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1. Jones & Richardson Co.

Martin V. Jones and George Richardson in the autumn of 1876 established the first commercial fishery at the mouth of the Klamath. The Yurok protested their presence, and in 1877 they sought to force them to vacate their claim and fishery. Jones and Richardson refused to move. In August 1877 the Crescent City Courier reported that they have already put up a few cans of salmon, and Jones had gone to San Francisco to "lay in a supply of salt and other materials with which to carry on fishing on a more extensive scale." [13]

Captain Savage and his soldiers evicted Jones and Richardson from their property in June 1879, and the first commercial fishery on the Klamath was closed down.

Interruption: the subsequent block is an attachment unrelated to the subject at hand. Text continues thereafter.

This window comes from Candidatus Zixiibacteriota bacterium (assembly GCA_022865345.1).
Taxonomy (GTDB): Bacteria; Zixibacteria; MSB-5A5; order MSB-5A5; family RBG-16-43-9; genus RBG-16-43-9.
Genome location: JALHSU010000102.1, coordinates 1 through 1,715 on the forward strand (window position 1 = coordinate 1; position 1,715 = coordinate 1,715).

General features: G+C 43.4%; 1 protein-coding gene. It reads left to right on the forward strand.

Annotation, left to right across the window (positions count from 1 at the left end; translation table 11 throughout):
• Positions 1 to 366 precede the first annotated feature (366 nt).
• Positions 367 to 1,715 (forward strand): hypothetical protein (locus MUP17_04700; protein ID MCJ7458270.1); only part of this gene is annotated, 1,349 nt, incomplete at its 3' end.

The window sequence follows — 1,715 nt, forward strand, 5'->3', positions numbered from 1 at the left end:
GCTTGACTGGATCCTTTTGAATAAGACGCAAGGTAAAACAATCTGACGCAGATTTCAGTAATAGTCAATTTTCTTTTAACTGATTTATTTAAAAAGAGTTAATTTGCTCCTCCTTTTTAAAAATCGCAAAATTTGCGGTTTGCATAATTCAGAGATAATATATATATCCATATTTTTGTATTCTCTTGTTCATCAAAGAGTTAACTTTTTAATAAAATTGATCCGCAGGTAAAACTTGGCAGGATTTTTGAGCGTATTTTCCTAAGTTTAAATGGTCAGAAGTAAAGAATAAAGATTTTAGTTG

2. Klamath Commercial Co.

The opposition of the Indians mollified, Jones incorporated the Klamath Commercial Co. for the "purpose of lumbering and fishing at or near the mouth of the Klamath." On August 27, 1881, the Del Norte Record announced:

The milling and canning enterprise on the Klamath River is now under way. M. V. Jones, who is the general superintendent of the work, has been on the ground for some weeks with a crew of men, and has the mill and building sites all ready. [14]

The cannery was to be erected on Hunter Creek, more than a mile from the river. The Indians would catch and deliver the salmon for so much a head. The scow Ester Cobos, drawing six feet of water, would be employed to trade between the Klamath and Crescent City. [15] As the cannery was off the Reservation and the Indians were benefitted by its presence, the military took no action to interfere with its operation.

3. The Klamath Packing & Trading Co.